9. With regard to the charge of murder, the position of Mr. C. is weaker still. It is quite clear from the information which has been laid before us during the hearing of this matter that Mr. C. himself entertained grave doubts as to the propriety of framing a charge of murder. So far as I am able to judge from the information before us, the only two persons who ever stated that Dr. Noronha and Dr. D'Silva murdered the late Mr. Noronha are Mrs. Peters and Mr. C. himself. Mrs. Peters obviously could not speak of her own knowledge of what took place on the night before Mr. Noronha died. Her suggestion is that under the guise of an operation Dr. Noronha and Dr. D'Silva murdered the late Mr. Noronha. She was not present at the house at the time. Neither was Mr. C. and when they make allegations of murder therefore they make them upon the evidence of witnesses who were able to speak of their own knowledge as to what took place upon November 22--the day before Mr. Noronha died. Only two witnesses give first-hand information upon this matter, firstly Mr. Bhagwan Din Misra, and, secondly, a nurse Miss Sarah Thomas. In his statement to Mr. C. Bhagwan Din Misra does not in terms state that he was present when any operation was performed. It is a fair inference from the expression which he does use, however, that he was present. The matter is, however, not free from doubt. He does say that an operation was performed and that shortly afterwards Mr. Noronha became unconscious and that he never recovered consciousness. Miss Sarah Thomas states that she was nurse in attendance upon Mr. Noronha and that Dr. Noronha and Dr. D'Silva performed an operation upon the late Mr. Noronha the night before he died. In her statement to Mr. C. she does not suggest that these two doctors murdered Mr. Noronha.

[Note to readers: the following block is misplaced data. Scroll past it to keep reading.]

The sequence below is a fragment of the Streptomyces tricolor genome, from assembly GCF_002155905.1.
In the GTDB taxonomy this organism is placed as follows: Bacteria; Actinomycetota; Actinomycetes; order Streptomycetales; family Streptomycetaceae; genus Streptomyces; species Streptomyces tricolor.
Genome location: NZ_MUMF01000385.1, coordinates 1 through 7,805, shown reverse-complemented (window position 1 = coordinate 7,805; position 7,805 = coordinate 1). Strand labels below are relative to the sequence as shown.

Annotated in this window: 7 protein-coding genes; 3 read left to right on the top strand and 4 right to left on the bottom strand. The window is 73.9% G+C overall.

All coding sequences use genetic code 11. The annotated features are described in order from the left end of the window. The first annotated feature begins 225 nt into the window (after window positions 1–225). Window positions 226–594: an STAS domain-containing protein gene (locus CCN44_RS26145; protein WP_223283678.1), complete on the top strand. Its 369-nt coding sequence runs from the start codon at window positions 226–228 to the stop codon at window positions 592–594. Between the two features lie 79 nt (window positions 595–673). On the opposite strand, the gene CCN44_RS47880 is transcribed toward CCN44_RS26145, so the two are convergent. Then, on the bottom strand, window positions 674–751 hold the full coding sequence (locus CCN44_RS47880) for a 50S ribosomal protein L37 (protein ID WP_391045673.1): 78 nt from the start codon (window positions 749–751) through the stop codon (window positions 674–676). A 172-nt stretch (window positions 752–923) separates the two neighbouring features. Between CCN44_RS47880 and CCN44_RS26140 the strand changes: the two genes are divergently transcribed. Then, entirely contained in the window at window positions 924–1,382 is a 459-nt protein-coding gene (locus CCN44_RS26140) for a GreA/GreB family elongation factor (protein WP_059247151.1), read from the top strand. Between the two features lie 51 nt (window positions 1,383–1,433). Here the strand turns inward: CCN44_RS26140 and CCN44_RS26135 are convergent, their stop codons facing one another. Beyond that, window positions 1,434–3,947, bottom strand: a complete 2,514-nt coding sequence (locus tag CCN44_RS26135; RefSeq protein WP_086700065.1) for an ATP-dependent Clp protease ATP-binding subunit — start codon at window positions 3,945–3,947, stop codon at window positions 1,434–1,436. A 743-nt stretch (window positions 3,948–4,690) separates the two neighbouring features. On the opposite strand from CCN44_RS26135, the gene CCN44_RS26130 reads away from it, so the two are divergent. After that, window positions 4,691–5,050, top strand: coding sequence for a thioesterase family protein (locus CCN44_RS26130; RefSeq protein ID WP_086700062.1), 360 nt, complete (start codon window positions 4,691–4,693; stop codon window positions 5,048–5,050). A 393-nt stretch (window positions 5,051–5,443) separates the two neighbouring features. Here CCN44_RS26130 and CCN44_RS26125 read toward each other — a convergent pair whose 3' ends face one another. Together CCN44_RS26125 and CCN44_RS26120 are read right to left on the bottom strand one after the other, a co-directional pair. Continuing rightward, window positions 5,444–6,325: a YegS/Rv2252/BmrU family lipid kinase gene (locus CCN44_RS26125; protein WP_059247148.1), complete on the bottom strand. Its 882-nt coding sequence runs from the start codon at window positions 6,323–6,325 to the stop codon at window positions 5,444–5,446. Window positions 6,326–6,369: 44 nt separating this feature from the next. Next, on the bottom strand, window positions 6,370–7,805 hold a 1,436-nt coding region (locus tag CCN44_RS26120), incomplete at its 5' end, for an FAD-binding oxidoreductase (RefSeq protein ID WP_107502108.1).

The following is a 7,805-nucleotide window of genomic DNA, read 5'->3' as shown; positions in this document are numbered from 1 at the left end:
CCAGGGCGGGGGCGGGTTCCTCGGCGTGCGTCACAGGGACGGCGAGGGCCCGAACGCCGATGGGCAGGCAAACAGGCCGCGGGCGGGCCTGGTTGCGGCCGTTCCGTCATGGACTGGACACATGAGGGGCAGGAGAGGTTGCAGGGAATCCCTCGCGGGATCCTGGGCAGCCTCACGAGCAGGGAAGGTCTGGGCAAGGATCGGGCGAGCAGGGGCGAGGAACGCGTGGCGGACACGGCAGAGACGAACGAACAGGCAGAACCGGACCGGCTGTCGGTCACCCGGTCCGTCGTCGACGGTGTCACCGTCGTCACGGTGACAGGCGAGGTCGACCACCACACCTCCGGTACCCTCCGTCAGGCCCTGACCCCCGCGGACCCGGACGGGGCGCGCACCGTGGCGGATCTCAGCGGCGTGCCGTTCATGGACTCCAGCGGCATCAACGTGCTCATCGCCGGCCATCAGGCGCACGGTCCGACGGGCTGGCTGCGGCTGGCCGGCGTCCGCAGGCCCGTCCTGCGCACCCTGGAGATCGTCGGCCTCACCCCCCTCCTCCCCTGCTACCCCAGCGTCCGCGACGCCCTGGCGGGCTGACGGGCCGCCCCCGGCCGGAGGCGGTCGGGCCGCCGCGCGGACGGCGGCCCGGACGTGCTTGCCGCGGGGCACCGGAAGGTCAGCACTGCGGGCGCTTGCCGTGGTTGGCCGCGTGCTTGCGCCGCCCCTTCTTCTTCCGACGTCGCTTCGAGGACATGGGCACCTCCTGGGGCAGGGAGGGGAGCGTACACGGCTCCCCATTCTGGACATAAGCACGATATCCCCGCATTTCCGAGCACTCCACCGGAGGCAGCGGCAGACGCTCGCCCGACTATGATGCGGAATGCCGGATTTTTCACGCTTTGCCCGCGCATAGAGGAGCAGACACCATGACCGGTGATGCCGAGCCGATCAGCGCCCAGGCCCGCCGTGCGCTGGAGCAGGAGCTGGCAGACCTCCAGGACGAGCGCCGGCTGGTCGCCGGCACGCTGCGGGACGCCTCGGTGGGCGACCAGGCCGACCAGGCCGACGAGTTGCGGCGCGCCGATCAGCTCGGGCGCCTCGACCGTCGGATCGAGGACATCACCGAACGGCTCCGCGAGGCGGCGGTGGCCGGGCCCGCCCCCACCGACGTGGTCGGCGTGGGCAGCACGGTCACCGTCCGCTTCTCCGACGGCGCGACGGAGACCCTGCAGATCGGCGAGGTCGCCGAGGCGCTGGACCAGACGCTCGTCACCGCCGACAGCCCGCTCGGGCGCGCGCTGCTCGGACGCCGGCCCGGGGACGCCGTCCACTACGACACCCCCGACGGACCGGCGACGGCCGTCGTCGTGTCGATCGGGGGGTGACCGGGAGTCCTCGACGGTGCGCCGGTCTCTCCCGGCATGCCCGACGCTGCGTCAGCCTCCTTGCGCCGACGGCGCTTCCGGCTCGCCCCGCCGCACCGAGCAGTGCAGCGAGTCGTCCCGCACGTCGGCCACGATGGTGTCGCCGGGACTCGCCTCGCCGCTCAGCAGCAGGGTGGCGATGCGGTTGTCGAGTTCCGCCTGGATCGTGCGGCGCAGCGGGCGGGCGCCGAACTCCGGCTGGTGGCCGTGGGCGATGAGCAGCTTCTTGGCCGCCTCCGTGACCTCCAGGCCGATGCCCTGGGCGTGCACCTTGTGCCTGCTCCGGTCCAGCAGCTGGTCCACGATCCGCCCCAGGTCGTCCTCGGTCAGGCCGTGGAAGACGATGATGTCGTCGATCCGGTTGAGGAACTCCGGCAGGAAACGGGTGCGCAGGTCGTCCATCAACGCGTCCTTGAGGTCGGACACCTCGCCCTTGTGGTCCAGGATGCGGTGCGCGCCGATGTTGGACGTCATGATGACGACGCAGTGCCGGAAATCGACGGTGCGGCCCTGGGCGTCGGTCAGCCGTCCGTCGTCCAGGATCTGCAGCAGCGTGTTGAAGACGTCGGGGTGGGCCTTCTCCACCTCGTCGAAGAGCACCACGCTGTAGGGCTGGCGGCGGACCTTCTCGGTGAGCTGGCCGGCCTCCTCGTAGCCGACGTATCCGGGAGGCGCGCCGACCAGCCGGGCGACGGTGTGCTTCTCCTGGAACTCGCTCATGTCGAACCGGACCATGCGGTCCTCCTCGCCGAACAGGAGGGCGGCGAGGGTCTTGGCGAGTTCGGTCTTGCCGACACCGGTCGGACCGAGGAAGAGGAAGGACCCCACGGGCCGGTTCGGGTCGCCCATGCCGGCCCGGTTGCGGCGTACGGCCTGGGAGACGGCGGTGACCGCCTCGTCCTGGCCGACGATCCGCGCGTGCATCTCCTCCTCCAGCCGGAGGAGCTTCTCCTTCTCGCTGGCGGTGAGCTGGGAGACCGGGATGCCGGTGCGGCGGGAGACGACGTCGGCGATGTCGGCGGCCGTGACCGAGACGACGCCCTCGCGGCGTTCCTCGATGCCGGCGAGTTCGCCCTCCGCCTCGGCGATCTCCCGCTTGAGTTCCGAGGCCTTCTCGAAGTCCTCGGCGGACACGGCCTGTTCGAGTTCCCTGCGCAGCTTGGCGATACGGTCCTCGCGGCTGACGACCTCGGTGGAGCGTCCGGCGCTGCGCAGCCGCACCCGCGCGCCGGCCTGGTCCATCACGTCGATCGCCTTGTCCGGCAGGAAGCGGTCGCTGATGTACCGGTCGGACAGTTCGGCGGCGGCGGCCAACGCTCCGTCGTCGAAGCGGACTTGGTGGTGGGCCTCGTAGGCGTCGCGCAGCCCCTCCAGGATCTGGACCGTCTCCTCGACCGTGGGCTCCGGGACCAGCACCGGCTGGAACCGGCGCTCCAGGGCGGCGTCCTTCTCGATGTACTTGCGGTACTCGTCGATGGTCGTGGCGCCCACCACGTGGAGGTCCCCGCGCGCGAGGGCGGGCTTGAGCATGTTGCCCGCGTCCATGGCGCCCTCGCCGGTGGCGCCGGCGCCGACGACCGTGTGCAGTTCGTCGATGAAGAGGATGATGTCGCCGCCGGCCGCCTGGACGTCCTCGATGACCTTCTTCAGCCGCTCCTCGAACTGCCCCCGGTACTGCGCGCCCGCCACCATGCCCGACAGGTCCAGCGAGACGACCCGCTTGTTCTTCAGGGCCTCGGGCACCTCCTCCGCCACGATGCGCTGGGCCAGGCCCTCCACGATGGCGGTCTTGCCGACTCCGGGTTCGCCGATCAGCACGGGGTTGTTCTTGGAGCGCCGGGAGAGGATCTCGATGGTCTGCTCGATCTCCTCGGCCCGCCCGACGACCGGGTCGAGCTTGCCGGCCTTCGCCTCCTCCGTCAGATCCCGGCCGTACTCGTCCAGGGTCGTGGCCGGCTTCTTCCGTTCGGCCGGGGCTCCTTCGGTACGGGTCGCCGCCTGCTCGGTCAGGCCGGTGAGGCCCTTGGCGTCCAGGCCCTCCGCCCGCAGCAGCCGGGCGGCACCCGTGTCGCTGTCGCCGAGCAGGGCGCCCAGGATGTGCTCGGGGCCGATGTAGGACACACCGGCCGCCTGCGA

10. There are two significant facts which tell very heavily against Mr. C. One is that he did not ask either Mr. Bhagwan Din Misra or Miss Sarah Thomas if they were present when the alleged operation is said to have been performed. The second is that he did not ask either of these witnesses what was the nature of the operation which was performed. From Mr. C's statement to us it appears clear that he had entertained the suspicion, having taken the statements of these two witnesses that murder had been committed. Eventually he did make a charge of murder in the written statement. Before making it he did not consider it worth while to elucidate the matters to which I have referred. Before he framed the most serious charge which can be brought against any citizen, he did not think it worth while to send for these witnesses and ask them if they were present when the operation was performed and what was the nature of the operation. Mr. C. explains that it was in the interests of the sons of Mr. Noronha that Mr. Noronha should die before he revoked the will which he is alleged to have executed on November 20, and he further states that according to the information which he had, Mr. Noronha was likely to revoke the deed which he had executed upon that date. That may well be so, but upon so slender a foundation he is not entitled to prefer a charge of murder, and I must frankly say that I am amazed that any responsible Counsel could have, upon this flimsy evidence, framed so serious a charge.